Raymond Maloney perfected the electro-mechanical standing pinball machine in 1931, and it had growing popularity in the 1950s, ’60s and ’70s, somewhat paralleling a high growth period for the propane industry.
It was probably a coincidence, but many propane marketers developed a marketing pattern that resembles the bouncing of the pinball. Back then, pinball marketing probably didn’t do much good or harm, but in today’s fast-paced world you can’t expect to maintain and grow your business by bouncing from one idea to another.
This is when the local newspaper rep tells us about the newest promotion that links an ad on the paper’s website with a special home show edition, and we give it a shot.
Then, when that doesn’t work, we bounce to ads on local radio or some direct-mail promotion. We continue to bounce around, never giving anything a chance to work and never evaluating our options strategically before bouncing to the next offer that comes in the front door.
Like the involuntary action of real hiccups, this is starting and stopping marketing activities without regard to a strategic marketing plan.
You look up, it’s September and you say, “I better get something out for the busy season that already started.” Then you go back to making deliveries. Suddenly in December you realize the holidays are here and you think, “It’s the holidays; I had better let my customers know I’m thinking of them. Hey, better late than never.” And then you go back to making deliveries. And then the winter season ends and you think, “I better be in touch with my customers because they might try to shop around now that the season is over.” Then you go back to making a few deliveries and worrying about how far into the red you will go this summer.
This is somewhat like the operation of the B-2 Spirit Stealth bomber. Both feature low observable characteristics.
In the case of stealth marketing, your tactics are some combination of uncreative, underfunded and poorly directed, and they might as well be invisible. You have not built and supported your brand, you haven’t budgeted enough to be effective and you haven’t determined the right targets to reach with the right messages.
If your company approaches marketing in any of these ways, you should step back and regroup around strategic, sustained and noticeable efforts.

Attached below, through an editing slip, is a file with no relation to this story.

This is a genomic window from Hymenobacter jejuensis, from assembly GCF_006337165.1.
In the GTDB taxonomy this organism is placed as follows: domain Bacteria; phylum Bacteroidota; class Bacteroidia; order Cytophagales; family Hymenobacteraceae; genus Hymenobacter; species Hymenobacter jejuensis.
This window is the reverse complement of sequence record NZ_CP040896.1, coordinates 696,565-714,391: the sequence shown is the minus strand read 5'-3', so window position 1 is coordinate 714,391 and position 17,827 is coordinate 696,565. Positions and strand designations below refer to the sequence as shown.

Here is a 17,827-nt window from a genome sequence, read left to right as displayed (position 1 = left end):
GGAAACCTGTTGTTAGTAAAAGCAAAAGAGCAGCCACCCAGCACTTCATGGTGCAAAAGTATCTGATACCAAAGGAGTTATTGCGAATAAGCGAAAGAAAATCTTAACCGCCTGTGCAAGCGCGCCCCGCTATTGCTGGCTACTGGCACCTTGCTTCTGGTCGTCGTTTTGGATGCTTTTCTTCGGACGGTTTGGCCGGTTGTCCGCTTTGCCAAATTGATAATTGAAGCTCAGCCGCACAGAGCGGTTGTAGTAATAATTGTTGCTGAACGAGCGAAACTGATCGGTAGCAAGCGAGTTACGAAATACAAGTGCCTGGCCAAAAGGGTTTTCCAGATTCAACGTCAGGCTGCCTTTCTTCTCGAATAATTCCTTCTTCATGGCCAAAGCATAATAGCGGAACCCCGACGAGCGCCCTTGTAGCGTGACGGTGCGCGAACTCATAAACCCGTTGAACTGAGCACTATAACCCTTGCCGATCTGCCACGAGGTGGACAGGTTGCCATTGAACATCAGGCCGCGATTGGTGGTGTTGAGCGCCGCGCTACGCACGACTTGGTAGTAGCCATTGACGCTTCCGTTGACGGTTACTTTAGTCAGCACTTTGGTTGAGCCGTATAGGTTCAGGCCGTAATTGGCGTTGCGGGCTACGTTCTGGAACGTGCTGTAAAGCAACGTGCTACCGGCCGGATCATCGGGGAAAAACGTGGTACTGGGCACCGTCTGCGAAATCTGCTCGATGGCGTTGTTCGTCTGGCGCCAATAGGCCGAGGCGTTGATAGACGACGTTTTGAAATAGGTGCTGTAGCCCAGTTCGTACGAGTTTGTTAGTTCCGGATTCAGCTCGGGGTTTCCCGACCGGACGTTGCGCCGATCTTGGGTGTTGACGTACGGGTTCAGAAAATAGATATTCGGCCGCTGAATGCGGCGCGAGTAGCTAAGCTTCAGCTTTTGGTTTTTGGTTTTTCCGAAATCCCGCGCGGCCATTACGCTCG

Who are your targets? Where do they live? How do you grow “best” customers? And how do you hold onto them?
What are the best tactics to use, and how do you track and evaluate success? What is the right mix of digital and old school marketing?
What are your goals, and how do you wrap a budget around all of this?
Answering these questions will steer you into a marketing plan, tactics and action calendar.
Marketing is a year-round thing, even though activity picks up at certain times of the year. Don’t abandon successful marketing tactics after one shot. Fully realizing success can take time and repetition.
The right marketing campaign can help you build and support your brand.
When did you last review your company’s brand to see if it still applies to today’s market? “Noticeable” means you have carefully branded your company, and your brand is out there enough to make a lasting impact.
Building a marketing budget to handle your goals deserves more space than I have here. But as a guideline, our most successful clients spend between 4-6 percent of their gross margins on marketing expenses.
Common marketing expenses cover print media, social media and websites; marketing department salaries and consultant charges; and research and surveys. Marketing expenses should not include sales expenses such as sales personnel salaries and commissions, and car expenses.
What percentage of your gross margin do you spend on marketing? Is it enough to overtake the pinball, hiccup and stealth results you may have used in the past?
Tom Jaenicke is vice president of propane marketing services at Warm Thoughts Communications, providing solutions for the energy services industry. He can be reached at firstname.lastname@example.org or 810-252-7855.